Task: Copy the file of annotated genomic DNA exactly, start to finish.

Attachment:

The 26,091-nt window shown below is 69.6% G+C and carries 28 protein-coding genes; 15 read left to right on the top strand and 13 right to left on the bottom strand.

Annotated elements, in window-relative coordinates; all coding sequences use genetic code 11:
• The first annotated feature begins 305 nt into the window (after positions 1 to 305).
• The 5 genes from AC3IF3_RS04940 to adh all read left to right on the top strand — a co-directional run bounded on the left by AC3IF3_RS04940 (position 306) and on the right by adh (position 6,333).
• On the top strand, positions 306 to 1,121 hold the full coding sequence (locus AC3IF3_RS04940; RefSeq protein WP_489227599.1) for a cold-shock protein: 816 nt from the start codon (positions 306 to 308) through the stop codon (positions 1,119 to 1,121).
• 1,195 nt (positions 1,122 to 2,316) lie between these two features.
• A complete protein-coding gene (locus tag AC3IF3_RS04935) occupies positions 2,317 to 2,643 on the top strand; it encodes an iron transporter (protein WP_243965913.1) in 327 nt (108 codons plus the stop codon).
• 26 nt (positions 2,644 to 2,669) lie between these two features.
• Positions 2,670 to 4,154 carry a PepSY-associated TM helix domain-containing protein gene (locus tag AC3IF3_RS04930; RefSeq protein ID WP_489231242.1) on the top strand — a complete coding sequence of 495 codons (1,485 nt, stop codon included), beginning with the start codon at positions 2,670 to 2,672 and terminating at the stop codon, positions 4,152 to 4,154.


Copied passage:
The 26,091-nt window shown below is 69.6% G+C and carries 28 protein-coding genes; 15 read left to right on the top strand and 13 right to left on the bottom strand.

Annotated elements, in window-relative coordinates; all coding sequences use genetic code 11:
• The first annotated feature begins 305 nt into the window (after positions 1 to 305).
• The 5 genes from AC3IF3_RS04940 to adh all read left to right on the top strand — a co-directional run bounded on the left by AC3IF3_RS04940 (position 306) and on the right by adh (position 6,333).
• On the top strand, positions 306 to 1,121 hold the full coding sequence (locus AC3IF3_RS04940; RefSeq protein WP_489227599.1) for a cold-shock protein: 816 nt from the start codon (positions 306 to 308) through the stop codon (positions 1,119 to 1,121).
• 1,195 nt (positions 1,122 to 2,316) lie between these two features.
• A complete protein-coding gene (locus tag AC3IF3_RS04935) occupies positions 2,317 to 2,643 on the top strand; it encodes an iron transporter (protein WP_243965913.1) in 327 nt (108 codons plus the stop codon).
• 26 nt (positions 2,644 to 2,669) lie between these two features.
• Positions 2,670 to 4,154 carry a PepSY-associated TM helix domain-containing protein gene (locus tag AC3IF3_RS04930; RefSeq protein ID WP_489231242.1) on the top strand — a complete coding sequence of 495 codons (1,485 nt, stop codon included), beginning with the start codon at positions 2,670 to 2,672 and terminating at the stop codon, positions 4,152 to 4,154.